The end of the Merkel Era

At the end of 2021, a political event took place that was quite expected and that can surely have important consequences in different scenarios. This time we are talking about the new German government.

Who she is

Let’s start by saying that Angela Dorothea Merkel was born in Hamburg in former West Germany on July 17, 1954. She is the daughter of the Lutheran pastor Horst Kasner and Herlind Kasner, who was a Latin and English teacher. She has two younger siblings, Marcus (born July 7, 1957) and Irene (born August 19, 1964). Shortly after her birth, her father received a pastorate in the church in Quitzow in the German Democratic Republic, so the family moved to the town of Templin, 80 km north of Berlin.

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Merkel was a member of the German Free Youth party. In 1977 she married physicist, Ulrich Merkel. In 1982 she divorced and married Joachim Sauer in 1998.

She was a physics student at the University of Leipzig from 1973 to 1978, where she graduated with a thesis on quantum chemistry. She then worked at the Central Institute for Physical Chemistry of the Academy of Sciences in Berlin, where she received her doctorate in 1986.

Beginnings in politics

Her political career began in 1989 when she joined the growing democracy movement after the fall of the Berlin Wall and joined the new Democratic Awakening party (Demokratischer Aufbruch).

After the first democratic elections in the German Democratic Republic (GDR), she became deputy spokesperson in the new government of Lothar de Maizière, and also took part in the first elections after German reunification.

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Merkel’s election as president of the Christian Democratic Union of Germany (CDU) in April 2000 came as a surprise, as her characteristics and beliefs did not fit in with the party she had managed to lead.

Merkel belongs to the Protestant majority in northern Germany and the Christian Social Union of Bavaria (CSU), the CDU’s sister party, is a deeply Catholic-rooted, male-dominated, conservative party from southern Germany.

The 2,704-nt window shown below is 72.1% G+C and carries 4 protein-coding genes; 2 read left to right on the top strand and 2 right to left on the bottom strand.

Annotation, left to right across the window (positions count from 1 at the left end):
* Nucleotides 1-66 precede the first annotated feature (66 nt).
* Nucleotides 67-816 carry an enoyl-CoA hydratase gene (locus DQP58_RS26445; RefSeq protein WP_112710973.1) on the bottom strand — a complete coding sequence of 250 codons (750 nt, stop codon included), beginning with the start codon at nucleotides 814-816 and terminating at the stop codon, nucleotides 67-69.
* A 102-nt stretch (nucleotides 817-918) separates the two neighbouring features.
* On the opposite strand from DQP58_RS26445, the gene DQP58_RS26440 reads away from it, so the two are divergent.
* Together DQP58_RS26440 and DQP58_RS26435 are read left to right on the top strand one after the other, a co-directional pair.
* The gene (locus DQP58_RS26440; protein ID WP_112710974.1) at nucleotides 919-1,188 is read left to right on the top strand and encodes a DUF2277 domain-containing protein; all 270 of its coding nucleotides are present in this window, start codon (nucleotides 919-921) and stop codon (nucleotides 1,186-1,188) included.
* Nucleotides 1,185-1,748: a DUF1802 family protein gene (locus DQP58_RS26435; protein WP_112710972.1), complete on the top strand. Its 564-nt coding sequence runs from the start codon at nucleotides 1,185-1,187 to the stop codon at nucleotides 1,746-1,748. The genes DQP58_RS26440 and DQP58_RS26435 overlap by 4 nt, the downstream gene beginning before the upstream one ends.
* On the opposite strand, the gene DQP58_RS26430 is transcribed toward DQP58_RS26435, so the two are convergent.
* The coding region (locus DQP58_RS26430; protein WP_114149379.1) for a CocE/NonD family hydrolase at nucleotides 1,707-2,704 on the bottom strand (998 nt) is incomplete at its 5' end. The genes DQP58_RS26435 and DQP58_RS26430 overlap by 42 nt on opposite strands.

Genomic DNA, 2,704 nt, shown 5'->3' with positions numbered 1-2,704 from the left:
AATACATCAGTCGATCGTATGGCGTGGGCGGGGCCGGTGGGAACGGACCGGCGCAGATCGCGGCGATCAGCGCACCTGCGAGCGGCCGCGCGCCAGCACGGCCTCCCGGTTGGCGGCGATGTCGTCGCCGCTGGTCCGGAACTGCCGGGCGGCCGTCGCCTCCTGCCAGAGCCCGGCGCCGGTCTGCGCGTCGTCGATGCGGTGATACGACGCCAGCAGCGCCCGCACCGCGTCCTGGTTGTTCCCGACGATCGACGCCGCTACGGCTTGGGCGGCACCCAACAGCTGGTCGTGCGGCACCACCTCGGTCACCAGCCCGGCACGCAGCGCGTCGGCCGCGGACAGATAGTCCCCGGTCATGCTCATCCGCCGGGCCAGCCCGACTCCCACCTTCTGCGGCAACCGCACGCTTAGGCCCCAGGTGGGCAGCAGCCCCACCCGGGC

Under its leadership, the CDU had a series of victories in six of the seven provincial elections held up to 2002. However, the CDU/CSU coalition, led by Edmund Stoiber, was defeated in Germany’s 2002 federal elections. Merkel then became the leader of the conservative opposition in the Bundestag, the lower house, replacing Friedrich Merz.

In the spring of 2003, Merkel reproached Gerhard Schröder’s government for not helping to prevent the invasion of Iraq but making it even more likely by weakening the threat of retaliation against the government of Iraqi leader Saddam Hussein.

Chancellorship Moments

After her election in 2005 as Chancellor of Germany, Merkel led a political coalition consisting of the Christian Democratic Union of Germany (CDU), its sister party, the Christian Social Union of Bavaria (CSU), and the Social Democratic Party of Germany (SPD). This coalition lasted until the 2009 elections, when the CDU formed a new coalition, together with the CSU and the Liberal Democratic Party (FDP).

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In the 2013 federal elections, Merkel led the CDU/CSU for the third time, winning with around 42 % of the vote.

At that time she again formed a coalition of the CDU/CSU and the SPD. In the 2017 federal elections, her party again won a relative majority and, after re-editing the coalition with the SPD for the second time, she was re-elected for another term.

She had a lot of influence over the European Union (EU) and the decisions that have been being made through it, have been so notorious since her rise to power, that she is considered the de facto leader of the bloc.

Merkel played a key role in bringing the Lisbon Treaty to fruition in 2009.